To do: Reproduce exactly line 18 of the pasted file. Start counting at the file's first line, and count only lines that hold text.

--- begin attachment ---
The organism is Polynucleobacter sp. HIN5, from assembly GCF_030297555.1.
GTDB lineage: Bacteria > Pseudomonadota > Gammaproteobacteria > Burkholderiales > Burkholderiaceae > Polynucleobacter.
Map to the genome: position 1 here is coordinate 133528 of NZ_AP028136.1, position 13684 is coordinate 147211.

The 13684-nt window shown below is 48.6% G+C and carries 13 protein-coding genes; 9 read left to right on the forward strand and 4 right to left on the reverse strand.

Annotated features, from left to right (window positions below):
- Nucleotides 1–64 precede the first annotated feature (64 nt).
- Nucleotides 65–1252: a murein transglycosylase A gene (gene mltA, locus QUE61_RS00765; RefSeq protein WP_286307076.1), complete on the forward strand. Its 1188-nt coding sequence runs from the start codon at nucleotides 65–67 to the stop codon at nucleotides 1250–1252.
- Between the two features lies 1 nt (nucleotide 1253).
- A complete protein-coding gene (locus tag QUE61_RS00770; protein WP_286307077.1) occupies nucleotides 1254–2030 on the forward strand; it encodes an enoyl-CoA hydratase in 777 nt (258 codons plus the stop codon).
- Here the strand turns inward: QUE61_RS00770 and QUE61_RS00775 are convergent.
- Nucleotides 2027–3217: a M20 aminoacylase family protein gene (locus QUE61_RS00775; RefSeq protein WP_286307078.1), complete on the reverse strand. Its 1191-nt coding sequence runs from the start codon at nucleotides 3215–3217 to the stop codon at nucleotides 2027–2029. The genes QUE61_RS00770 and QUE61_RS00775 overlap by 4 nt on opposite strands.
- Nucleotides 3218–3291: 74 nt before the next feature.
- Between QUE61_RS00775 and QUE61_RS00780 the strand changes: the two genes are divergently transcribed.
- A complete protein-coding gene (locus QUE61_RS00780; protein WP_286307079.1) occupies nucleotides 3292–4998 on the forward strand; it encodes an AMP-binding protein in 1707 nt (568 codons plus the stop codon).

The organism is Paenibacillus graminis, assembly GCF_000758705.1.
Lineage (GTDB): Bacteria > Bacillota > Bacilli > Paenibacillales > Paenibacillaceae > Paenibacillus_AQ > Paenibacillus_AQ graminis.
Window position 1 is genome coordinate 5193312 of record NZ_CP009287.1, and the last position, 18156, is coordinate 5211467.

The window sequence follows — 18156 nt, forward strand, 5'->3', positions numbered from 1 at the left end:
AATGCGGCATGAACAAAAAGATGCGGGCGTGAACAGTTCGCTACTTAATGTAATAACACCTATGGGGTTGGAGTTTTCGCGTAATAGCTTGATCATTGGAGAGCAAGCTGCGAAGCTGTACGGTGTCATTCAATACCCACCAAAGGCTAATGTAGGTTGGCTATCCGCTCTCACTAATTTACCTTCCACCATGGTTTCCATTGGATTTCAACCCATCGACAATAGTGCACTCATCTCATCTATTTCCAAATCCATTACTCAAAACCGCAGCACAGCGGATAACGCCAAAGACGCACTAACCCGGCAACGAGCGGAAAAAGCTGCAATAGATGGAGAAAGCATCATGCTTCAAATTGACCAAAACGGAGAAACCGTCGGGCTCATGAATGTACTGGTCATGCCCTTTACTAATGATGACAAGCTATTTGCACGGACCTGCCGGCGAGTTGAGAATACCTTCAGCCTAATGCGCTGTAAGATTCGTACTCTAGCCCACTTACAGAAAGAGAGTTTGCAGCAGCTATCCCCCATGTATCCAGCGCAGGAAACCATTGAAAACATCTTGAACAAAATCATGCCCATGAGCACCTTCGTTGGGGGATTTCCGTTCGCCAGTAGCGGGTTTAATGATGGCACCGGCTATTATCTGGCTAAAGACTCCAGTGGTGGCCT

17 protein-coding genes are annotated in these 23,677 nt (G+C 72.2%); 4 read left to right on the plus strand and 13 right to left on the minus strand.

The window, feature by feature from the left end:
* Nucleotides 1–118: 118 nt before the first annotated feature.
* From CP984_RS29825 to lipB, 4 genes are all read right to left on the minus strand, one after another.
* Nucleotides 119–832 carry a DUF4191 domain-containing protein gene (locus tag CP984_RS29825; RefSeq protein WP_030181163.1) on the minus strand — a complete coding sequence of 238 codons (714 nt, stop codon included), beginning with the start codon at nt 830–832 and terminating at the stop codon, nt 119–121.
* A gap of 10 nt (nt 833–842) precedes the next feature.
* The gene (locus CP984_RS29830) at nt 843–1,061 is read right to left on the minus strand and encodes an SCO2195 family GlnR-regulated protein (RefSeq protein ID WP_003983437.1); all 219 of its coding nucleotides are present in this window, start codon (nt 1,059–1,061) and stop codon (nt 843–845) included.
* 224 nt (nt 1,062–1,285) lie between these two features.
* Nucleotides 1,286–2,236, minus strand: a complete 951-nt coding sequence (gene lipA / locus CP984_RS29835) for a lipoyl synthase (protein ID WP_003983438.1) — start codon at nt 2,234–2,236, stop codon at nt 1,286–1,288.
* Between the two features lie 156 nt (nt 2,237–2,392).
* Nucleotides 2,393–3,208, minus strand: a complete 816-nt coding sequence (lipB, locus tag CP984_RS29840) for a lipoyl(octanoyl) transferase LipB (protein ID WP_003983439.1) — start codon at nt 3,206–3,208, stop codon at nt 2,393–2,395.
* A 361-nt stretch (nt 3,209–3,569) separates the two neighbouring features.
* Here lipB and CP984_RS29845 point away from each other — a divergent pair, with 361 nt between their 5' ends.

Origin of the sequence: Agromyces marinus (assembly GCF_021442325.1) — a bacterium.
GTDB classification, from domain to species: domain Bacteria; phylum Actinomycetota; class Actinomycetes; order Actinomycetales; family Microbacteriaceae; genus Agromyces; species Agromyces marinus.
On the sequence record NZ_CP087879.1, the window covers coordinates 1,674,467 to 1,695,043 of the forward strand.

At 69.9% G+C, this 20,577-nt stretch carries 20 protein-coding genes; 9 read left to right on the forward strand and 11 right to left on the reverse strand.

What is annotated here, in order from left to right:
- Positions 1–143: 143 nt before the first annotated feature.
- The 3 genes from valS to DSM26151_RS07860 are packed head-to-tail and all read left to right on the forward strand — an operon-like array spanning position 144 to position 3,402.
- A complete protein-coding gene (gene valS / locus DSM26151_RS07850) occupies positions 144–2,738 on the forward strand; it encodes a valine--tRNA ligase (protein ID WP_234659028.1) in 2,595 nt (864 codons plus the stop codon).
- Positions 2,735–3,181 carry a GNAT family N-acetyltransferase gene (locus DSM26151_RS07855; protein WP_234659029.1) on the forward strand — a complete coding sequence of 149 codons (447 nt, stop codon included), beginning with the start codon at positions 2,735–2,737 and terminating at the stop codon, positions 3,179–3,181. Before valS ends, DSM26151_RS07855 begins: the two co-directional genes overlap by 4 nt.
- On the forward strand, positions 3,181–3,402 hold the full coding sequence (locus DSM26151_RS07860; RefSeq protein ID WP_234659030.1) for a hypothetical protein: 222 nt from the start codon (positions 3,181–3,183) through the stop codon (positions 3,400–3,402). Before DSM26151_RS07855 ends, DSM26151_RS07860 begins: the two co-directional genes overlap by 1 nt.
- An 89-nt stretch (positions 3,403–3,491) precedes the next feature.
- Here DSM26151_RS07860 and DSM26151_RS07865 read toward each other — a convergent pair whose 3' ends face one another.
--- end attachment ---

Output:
The window sequence follows — 18156 nt, forward strand, 5'->3', positions numbered from 1 at the left end: